Guns Akimbo (limited February 28) goes for a more pop art feel with solid colors stamped atop each other. Similar to Come to Daddy (a funny bit of synergy considering the Daniel Radcliffe is Elijah Wood memes), we’ve got yellow laid down first, purple second, and black third. It’s an interesting choice considering the film is about a live-action online hunt that would probably get artists thinking digital rather than analog. That they went with a lo-fi Xerox look therefore proves a welcome and inspired choice.
Now dial that electric energy back and take a look at the subdued by comparison Balloon (NYC February 21, LA March 13). Its colorful fabric full of hot air is just as striking as the previous two canvases—perhaps even more so due to its soft light being used as a beacon of focus against a tumultuous gray sky.
The designer doesn’t stop with atmospheric attention to detail, however. They go further by adding a second scene of drama below with three figures running through trees as a spotlight illuminates them from above. While so many Hollywood iterations of this bisected sheet would leave both halves straight up and down, this one plays into the visual mirror of the triangles formed by both the balloon and light respectively. They tilt everything at a 45-degree angle and create a consistent axis for our eyes to travel to and from both with the title boldly announced between.
There’s nothing subdued about BOND and their wildly fun tease for Birds of Prey and the Fantabulous Emancipation of One Harley Quinn (February 7). I love this first one because it truly couldn’t care less about whether or not we see Margot Robbie and her hyena against the Post-It wall of rainbow triangles. The stark white of her skin gives us a way to do so, but the golds and tans absorb in with the rest. That leaves the yellow triangle housing a brilliant logotype that utilizes weapons to augment the letters (and create some as well) as our attention stealer. Juxtapose the bold sans of the first three words with the erratic scrawl of the extended title and the whole becomes a delightful window into the film’s bipolar psyche.
Then you have Concept Arts coming in with the great underneath angle that stamps an abbreviated acronym as gum on Harley’s shoe. There’s BOND putting Harley on a bullet flying through a shattered heart, Concept Arts’ surreally cartoonish Harley seeing the other actors flying in front of her eyes as though she was hit over the head with a mallet, and BOND’s full cast sheet putting the film’s women in action, front and center. The yellows, greens, and reds are saturated to an extreme to create an infectious roller coaster ride of visual splendor.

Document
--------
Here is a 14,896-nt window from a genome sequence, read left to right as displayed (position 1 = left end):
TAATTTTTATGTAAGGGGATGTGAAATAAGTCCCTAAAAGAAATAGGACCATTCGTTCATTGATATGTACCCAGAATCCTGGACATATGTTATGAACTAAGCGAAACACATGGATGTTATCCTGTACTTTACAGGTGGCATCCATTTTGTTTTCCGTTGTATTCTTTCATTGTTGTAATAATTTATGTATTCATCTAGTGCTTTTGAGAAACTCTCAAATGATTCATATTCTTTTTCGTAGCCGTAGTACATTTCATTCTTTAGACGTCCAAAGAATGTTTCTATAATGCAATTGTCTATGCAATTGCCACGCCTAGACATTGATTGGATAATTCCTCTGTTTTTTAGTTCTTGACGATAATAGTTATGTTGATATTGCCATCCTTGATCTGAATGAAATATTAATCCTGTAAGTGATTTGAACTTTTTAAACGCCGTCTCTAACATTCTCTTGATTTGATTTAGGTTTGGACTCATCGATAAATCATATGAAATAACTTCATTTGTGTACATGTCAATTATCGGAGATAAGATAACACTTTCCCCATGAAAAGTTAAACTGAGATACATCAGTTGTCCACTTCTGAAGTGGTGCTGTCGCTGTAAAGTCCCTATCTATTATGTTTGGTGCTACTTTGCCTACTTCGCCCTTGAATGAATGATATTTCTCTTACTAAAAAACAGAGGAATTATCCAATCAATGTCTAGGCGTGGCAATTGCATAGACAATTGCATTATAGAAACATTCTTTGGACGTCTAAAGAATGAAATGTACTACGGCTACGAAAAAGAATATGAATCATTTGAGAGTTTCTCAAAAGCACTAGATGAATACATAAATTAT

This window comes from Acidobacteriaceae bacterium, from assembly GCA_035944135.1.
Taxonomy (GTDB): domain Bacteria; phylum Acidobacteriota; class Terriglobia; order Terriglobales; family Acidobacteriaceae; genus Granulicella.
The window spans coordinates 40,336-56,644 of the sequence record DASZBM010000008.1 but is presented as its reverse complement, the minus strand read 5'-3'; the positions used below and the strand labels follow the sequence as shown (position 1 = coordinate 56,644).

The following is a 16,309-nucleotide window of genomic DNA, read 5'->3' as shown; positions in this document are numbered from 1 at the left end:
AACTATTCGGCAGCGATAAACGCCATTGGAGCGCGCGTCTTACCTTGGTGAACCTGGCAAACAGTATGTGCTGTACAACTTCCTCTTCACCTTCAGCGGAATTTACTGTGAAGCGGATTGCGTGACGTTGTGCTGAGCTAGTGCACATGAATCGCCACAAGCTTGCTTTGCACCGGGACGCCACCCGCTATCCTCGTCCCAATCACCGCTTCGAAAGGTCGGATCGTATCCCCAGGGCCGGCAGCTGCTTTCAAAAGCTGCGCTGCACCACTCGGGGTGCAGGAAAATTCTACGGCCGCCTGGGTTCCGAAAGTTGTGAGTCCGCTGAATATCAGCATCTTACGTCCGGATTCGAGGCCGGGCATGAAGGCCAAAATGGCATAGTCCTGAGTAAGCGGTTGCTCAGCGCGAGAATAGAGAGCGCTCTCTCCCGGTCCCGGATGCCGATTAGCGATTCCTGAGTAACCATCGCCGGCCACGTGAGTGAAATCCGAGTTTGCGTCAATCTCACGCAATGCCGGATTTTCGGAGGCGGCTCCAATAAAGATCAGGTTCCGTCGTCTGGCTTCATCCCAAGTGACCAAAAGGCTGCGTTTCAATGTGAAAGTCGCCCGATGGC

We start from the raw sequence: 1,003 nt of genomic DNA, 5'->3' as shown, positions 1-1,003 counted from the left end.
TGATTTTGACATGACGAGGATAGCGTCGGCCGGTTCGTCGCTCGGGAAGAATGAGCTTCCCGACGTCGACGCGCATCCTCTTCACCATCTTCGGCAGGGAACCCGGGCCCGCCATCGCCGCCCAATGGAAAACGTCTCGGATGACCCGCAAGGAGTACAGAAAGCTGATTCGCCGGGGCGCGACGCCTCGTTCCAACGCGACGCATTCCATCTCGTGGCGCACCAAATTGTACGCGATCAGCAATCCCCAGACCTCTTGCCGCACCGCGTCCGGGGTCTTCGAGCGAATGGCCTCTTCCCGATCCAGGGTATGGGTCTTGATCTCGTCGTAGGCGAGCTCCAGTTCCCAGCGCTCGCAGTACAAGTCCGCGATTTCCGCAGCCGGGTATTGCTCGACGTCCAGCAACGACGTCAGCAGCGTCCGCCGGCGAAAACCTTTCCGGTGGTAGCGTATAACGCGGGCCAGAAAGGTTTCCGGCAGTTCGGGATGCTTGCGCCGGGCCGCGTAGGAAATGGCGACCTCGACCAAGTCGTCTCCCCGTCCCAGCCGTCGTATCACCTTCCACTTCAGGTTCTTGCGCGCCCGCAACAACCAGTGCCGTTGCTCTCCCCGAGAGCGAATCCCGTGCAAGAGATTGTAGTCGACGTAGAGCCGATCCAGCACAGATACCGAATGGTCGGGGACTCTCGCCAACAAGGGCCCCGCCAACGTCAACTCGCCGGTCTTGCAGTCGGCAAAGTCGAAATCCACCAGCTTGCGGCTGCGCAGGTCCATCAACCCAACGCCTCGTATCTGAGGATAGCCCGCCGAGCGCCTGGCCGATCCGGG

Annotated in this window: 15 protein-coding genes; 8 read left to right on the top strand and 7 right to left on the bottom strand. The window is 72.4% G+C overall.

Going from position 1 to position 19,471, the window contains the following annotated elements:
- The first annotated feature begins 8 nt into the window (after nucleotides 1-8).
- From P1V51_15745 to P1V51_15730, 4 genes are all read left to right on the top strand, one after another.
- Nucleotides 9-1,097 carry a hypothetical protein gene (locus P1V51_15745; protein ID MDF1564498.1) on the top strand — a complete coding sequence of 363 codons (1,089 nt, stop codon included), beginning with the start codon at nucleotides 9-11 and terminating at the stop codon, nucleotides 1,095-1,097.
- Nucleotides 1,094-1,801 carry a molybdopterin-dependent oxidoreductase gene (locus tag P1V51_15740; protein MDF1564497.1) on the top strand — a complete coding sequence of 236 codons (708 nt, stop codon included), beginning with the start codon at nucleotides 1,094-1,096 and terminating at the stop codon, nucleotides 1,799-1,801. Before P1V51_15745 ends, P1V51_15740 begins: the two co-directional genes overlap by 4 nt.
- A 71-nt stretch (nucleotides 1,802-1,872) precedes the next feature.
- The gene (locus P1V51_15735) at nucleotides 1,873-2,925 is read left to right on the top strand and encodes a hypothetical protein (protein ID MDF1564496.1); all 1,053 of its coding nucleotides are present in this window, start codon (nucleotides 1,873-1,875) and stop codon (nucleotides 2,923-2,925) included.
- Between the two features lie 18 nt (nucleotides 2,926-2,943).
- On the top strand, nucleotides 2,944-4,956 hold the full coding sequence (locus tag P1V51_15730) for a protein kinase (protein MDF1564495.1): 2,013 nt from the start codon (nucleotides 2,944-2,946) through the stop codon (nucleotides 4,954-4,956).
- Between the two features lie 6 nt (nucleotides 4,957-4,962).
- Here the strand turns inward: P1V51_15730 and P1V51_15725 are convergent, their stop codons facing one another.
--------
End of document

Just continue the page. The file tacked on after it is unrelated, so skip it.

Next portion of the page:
There’s a playfulness to Emma (limited February 21) too as P+A has Anya Taylor-Joy holding court with the viewer, a coy smile inviting us into her world. Whereas the trope of putting text above an image is tired, the firm has found a way to make it work here through integration rather than distraction. The title and descriptors don’t compete with the actor herself. They complement her and exist in a way that gives her three-dimensional place within the flat page.
What’s great about this decision is that it still works when adding in two more characters. They can get pushed behind both Taylor-Joy and the title to create a triangle of importance without having to mess with scale. Compare it to The Refinery’s Love & Friendship for instance. The men look disproportional because they’re obviously not part of the same picture, but pasted atop each other in post. Emma doesn’t lose its sense of authenticity since its figures feel as though they belong together. Depth and not size differentiates them.
I also like the regality of the serif font and the kerning that centers it despite the period. It irks me to no end when a title includes punctuation as a part of its whole (or a logo and its registered trademark icon) because they always look unintentionally off-center.
Blood & Chocolate frames Zoey Deutch’s expression of manic insanity as its focal point with Buffaloed (limited February 14)—for better or worse. I think it works as far as selling the film, but the way they simply plop the photo down and cover it with color fields and text leaves a lot to be desired. There’s no co-existence between its parts. Everything is segmented as though it was put together at the last second.
And why are those stripes at bottom so prominent? Deutch’s image pretty much fades away with the red to leave the drop-shadowed title and blue/white stripes as our main focus. Is Buffalo so synonymous with the Bills that they had to make this look like the top of a football helmet? Nothing about it seems fully thought out.